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Posted: Feb 08, 2013
Insights into lead nanoparticles as an advanced semiconductor material
(Nanowerk News) Indian researchers have developed a new metallic semiconductor. The group, based at Centre for Research and Post Graduate Department of Physics, Ayya Nadar Janaki Ammal College comments: “To our best knowledge, this is the first demonstration of semiconducting nature of lead nanoparticles. So far, lead metal has been known as a good/super conductor.”
Findings of this study suggests that the synthesized material is an efficient semiconducting material and can be utilized for making solar cells, optoelectronic, power and other semiconductor devices.
This work throws some light on and helps further research on nano-sized lead powder. It is a well known fact that generally nanomaterials have behaviors different from their bulk material. Size and shape provides important control over many of the physical properties (viz., melting point, magnetism, specific heat, conductivity, band gap, etc.), luminescence, optical, chemical and catalytic properties of nanomaterials. The present research is a point in case and has led to the new nanosized lead metallic semiconductor.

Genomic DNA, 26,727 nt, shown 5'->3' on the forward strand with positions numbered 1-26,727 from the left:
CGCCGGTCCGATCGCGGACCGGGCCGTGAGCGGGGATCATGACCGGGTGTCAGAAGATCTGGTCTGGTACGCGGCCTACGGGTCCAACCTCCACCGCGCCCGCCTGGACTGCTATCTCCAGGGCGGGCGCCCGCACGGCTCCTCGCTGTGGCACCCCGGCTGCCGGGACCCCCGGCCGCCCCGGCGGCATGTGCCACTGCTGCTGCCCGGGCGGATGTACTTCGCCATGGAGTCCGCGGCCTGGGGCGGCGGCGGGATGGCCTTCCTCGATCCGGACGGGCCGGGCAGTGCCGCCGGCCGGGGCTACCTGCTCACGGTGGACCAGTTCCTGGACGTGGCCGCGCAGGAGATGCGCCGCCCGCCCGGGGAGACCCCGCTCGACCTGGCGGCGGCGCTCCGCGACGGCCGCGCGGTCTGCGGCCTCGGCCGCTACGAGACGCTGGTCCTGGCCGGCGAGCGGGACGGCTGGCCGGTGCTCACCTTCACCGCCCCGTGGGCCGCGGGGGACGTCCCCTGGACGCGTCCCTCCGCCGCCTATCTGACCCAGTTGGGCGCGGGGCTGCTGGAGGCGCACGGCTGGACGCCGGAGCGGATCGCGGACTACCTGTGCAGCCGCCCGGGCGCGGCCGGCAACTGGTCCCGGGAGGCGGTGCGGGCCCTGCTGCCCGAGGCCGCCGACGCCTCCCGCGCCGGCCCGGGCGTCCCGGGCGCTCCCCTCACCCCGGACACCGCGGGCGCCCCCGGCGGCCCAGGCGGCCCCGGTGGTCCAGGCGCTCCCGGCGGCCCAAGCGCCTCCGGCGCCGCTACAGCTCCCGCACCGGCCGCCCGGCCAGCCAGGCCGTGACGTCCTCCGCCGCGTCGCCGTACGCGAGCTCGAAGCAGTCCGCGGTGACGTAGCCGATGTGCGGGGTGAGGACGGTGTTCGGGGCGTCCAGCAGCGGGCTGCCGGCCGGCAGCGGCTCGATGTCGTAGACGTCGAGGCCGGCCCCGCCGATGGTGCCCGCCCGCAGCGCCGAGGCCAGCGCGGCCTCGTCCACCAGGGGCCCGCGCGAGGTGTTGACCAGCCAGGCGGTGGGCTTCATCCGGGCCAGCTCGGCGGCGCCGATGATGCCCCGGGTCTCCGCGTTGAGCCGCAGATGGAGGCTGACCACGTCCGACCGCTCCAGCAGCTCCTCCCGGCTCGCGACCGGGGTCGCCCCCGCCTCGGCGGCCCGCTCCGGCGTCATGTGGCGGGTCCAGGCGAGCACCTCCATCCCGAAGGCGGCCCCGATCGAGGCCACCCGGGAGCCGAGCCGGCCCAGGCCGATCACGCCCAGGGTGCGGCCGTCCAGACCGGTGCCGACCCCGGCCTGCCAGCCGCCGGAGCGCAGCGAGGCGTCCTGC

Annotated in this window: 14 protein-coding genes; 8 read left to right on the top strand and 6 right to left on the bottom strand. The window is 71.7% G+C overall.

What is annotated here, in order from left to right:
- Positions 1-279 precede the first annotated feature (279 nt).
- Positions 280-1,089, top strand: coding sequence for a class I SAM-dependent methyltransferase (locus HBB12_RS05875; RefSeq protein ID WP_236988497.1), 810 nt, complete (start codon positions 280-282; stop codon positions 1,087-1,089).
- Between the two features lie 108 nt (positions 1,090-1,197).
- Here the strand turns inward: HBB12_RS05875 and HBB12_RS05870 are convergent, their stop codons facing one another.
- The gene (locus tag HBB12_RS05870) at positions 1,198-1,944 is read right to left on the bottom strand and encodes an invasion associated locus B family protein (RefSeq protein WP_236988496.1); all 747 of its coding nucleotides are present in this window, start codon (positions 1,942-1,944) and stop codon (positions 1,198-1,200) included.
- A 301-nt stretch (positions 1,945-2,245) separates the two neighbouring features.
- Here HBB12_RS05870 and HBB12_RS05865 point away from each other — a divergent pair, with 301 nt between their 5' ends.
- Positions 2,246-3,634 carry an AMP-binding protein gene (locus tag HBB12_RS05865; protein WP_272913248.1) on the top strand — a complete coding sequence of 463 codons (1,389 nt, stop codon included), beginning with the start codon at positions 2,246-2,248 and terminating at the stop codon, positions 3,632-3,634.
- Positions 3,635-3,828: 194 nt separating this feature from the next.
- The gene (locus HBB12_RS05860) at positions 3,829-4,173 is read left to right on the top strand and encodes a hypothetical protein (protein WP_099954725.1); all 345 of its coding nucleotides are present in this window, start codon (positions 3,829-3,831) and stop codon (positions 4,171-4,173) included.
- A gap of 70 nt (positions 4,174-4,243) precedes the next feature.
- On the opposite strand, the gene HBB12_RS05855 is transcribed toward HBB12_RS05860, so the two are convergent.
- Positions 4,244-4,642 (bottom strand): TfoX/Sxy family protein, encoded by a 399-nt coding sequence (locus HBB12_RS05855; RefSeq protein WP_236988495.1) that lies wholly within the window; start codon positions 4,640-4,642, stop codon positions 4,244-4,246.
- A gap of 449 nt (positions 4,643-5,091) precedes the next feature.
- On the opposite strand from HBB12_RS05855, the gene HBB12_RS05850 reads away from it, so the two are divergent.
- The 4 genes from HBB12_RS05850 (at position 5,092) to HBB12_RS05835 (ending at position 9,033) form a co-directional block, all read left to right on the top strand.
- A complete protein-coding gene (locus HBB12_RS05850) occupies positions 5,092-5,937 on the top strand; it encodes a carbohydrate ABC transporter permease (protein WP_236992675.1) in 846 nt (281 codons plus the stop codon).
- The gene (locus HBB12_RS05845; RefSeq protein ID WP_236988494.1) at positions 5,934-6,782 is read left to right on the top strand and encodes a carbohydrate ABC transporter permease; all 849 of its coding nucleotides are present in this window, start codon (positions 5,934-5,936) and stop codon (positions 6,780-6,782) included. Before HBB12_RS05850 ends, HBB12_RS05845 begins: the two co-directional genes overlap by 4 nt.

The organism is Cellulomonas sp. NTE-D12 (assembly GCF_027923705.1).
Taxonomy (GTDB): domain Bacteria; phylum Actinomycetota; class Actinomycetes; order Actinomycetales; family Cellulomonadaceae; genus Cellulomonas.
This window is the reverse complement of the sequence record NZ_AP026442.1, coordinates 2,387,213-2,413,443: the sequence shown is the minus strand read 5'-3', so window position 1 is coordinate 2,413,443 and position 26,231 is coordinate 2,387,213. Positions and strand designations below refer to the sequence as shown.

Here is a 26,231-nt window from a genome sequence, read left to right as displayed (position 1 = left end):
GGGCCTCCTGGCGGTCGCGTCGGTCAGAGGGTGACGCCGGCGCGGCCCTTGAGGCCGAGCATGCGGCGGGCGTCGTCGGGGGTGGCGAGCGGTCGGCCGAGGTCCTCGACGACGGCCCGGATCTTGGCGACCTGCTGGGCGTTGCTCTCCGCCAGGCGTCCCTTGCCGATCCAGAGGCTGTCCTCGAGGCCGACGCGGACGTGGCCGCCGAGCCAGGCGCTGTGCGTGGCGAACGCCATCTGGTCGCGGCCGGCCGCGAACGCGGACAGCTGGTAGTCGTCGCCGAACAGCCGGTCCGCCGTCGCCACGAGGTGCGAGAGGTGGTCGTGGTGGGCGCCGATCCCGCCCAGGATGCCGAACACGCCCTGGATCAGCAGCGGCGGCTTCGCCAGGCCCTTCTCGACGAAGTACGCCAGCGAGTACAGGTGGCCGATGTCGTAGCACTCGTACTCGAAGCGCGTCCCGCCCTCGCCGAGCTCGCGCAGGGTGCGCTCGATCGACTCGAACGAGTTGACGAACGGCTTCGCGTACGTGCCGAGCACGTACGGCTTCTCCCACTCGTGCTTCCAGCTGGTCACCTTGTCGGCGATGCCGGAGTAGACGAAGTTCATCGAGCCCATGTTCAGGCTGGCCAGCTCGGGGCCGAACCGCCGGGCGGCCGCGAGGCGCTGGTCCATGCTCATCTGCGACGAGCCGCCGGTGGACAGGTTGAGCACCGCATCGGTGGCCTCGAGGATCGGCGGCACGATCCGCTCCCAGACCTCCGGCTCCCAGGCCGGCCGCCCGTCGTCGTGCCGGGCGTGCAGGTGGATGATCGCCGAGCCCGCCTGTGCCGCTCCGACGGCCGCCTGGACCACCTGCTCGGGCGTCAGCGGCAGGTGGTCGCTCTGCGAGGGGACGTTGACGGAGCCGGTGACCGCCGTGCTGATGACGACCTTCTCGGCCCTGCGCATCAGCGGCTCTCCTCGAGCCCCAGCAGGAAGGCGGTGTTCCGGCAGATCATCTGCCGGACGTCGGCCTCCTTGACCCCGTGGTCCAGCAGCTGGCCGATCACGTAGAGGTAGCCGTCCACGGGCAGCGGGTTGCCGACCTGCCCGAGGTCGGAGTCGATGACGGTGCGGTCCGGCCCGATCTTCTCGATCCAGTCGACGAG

Photoluminescence study of the material indicates the emission of photon and suggests presence of bandgap in the material. This confirms semiconducting properties.
As a direct bandgap material, the visible light shining on its surface is well absorbed by this material. Also, the large surface area (314 nm2) and high specific surface area (52m2g-1) of this material augments its light absorbance property. Quantum yield value greater than 1 of this material is the result of the gain of energy and it shows possible utilisation for heat or photochemical reaction or photo-induced or radiation-induced chain reactions, in which a single photon may trigger a long chain of transformations. These characters will be very useful while applying this semiconductor material in photovoltaic cells.
The researchers have studied band gap values of lead nanopowder obtained from UV-Vis, PL, Cyclic voltammetry analyses and resistivity values from Four probe analyses results. “Our data clearly indicates the semiconducting nature of Pb nanopowder and its direct bandgap,” the researchers comment, adding: “Further research related to electrical behaviors, battery performances etc. of this material are ongoing.”